For being a malcontent person, this book has lots of poniente and helpful chunks for me, even though there are parts that I don't agree with.

Dwelling on the past brings up depression, and constantly planning for the future causes anxiety, but being present in the Now is the most rewarding.



6. Harry Potter and the Deathly Hallows by J.K. Rowling

(finished reading)

I dont know how I managed to pull it off, but I just now read book 7 in the series without hearing any of the spoilers. I keep wishing my life was as exciting as Harry's (I'd be happy with being a Hogwarts student), so I'm trying to make my days more interesting and stop resisting life.





5. The Treasure Principle by Randy Alcorn

(finished reading)

Another homework book for the financial class I'm taking, which was as much as a gem as Taming the Money Monster.


January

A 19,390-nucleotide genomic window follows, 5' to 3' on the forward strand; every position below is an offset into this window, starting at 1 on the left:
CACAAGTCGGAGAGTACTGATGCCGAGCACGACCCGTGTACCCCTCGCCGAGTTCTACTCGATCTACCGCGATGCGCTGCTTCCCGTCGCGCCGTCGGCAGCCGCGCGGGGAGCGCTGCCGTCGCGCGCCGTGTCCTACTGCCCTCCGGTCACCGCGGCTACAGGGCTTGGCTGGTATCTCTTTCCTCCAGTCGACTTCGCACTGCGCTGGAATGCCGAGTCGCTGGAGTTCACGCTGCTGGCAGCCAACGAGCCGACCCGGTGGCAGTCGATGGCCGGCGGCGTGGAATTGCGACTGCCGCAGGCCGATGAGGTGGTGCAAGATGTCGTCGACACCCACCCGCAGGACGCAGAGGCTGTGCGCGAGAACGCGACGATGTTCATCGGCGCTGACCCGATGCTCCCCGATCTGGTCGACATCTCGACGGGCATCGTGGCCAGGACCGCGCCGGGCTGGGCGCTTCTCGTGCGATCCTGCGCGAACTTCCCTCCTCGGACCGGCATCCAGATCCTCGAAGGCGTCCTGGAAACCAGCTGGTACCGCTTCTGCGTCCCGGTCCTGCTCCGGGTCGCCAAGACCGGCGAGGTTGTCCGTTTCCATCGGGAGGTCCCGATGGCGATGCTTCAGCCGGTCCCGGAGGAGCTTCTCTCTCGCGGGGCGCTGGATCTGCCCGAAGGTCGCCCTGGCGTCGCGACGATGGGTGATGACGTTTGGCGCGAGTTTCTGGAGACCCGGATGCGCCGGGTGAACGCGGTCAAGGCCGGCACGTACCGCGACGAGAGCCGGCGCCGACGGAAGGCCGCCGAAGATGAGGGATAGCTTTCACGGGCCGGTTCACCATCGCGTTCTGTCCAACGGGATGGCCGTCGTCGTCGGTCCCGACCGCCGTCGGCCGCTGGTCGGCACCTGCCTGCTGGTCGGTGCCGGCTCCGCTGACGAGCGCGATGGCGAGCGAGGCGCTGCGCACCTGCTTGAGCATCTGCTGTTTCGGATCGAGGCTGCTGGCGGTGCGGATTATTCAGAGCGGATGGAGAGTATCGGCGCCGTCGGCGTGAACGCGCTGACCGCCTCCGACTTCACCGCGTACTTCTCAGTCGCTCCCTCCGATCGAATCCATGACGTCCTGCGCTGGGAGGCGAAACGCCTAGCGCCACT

5. Thud! by Terry Pratchett

(finished listening too)
Another zany story by Pratchett, this time involving the Watch, trolls and dwarfs.





4. Taming the Money Monster by Ron Blue

(finished reading)

This is required reading for a class I'm going to take starting in mid February on debt. I am in need of some hope that my student loans won't always be apart of my life.






3. Lords and Ladies by Terry Pratchett

(Started listening to this at Christmas time and just now finished it, while painting a plaster bird.)

One of my favorite stories by Pratchett, because it involves the eccentric witches of the Ramtops.





2. The Ultimate Juggling Book by Richard Dingman

(loved reading it!)
This year I am determined to juggle more then 3 objects at once. So far I'm really good at throwing and fetching 5 balls at once. This is going to take a lot of work.





1. Understanding Exposure by Bryan Peterson

(currently reading)

One goal for the year is to improve my photography. Particularly, to be more observant of the light when I photograph and to shoot flattering photos of moving objects. My aunt who is a photographer lent me this book (thank you!) I'll share a bit of what I learned when I'm done with the book.